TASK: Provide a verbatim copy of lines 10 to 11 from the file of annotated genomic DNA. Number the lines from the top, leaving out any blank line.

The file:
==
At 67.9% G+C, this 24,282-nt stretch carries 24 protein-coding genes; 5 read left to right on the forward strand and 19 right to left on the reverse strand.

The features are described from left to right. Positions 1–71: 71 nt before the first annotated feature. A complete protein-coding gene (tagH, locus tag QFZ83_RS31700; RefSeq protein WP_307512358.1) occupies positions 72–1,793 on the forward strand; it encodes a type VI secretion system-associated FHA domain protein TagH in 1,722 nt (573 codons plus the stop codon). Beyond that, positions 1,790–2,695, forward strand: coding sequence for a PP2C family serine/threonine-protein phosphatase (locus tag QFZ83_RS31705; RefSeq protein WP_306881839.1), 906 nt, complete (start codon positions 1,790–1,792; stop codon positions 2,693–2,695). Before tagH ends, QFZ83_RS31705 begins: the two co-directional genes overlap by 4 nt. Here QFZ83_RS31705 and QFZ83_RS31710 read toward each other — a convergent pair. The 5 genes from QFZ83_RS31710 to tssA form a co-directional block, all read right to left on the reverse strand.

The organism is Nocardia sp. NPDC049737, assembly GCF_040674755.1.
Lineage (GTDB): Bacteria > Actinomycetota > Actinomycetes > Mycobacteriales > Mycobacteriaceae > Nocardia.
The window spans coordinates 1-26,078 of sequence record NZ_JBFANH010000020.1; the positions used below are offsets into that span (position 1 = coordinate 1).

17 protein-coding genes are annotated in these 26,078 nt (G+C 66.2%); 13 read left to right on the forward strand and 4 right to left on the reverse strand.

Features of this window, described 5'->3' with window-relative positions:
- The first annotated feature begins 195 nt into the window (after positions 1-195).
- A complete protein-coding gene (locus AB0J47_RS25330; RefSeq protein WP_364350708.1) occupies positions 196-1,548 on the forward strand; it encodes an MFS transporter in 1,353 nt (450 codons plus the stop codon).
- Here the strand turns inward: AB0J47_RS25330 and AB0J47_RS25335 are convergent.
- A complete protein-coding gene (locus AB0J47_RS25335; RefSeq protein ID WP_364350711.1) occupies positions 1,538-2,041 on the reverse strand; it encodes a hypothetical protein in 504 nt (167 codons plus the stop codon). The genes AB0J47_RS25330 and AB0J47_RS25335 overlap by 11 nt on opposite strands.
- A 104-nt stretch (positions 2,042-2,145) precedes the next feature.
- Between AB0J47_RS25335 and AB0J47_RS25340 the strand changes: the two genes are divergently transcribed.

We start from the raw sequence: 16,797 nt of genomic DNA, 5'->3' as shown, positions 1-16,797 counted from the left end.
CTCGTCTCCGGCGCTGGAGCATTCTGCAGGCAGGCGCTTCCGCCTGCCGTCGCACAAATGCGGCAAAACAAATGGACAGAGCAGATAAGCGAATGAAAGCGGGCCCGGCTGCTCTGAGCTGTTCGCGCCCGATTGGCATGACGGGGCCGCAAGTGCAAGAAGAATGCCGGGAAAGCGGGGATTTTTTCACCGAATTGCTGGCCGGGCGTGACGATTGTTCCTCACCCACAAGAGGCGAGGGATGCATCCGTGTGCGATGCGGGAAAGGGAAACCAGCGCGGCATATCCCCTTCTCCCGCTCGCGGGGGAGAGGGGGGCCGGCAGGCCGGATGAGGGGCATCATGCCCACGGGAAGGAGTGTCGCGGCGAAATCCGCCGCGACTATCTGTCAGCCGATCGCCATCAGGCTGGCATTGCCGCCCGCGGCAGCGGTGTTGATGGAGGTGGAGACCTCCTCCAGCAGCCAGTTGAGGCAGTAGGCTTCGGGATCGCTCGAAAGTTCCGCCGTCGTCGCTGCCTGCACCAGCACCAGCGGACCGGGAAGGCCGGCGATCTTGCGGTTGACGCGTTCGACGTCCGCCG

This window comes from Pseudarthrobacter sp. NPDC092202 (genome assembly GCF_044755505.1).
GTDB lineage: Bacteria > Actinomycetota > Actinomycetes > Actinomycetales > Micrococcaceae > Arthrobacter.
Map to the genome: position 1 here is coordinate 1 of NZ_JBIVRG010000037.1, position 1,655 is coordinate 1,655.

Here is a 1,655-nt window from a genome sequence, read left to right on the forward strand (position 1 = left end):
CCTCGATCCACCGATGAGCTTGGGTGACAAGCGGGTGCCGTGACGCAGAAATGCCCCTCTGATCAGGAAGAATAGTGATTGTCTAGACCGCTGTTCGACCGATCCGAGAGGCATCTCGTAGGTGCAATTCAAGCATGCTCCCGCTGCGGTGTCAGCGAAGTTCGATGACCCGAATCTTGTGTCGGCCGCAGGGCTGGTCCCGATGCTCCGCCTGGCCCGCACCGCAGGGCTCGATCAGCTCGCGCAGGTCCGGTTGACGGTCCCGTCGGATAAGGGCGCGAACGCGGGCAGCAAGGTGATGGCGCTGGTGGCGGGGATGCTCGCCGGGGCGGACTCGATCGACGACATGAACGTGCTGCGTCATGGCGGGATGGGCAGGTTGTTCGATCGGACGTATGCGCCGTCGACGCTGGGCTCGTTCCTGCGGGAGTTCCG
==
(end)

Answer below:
- Here the strand turns inward: AB0J47_RS25330 and AB0J47_RS25335 are convergent.
- A complete protein-coding gene (locus AB0J47_RS25335; RefSeq protein ID WP_364350711.1) occupies positions 1,538-2,041 on the reverse strand; it encodes a hypothetical protein in 504 nt (167 codons plus the stop codon). The genes AB0J47_RS25330 and AB0J47_RS25335 overlap by 11 nt on opposite strands.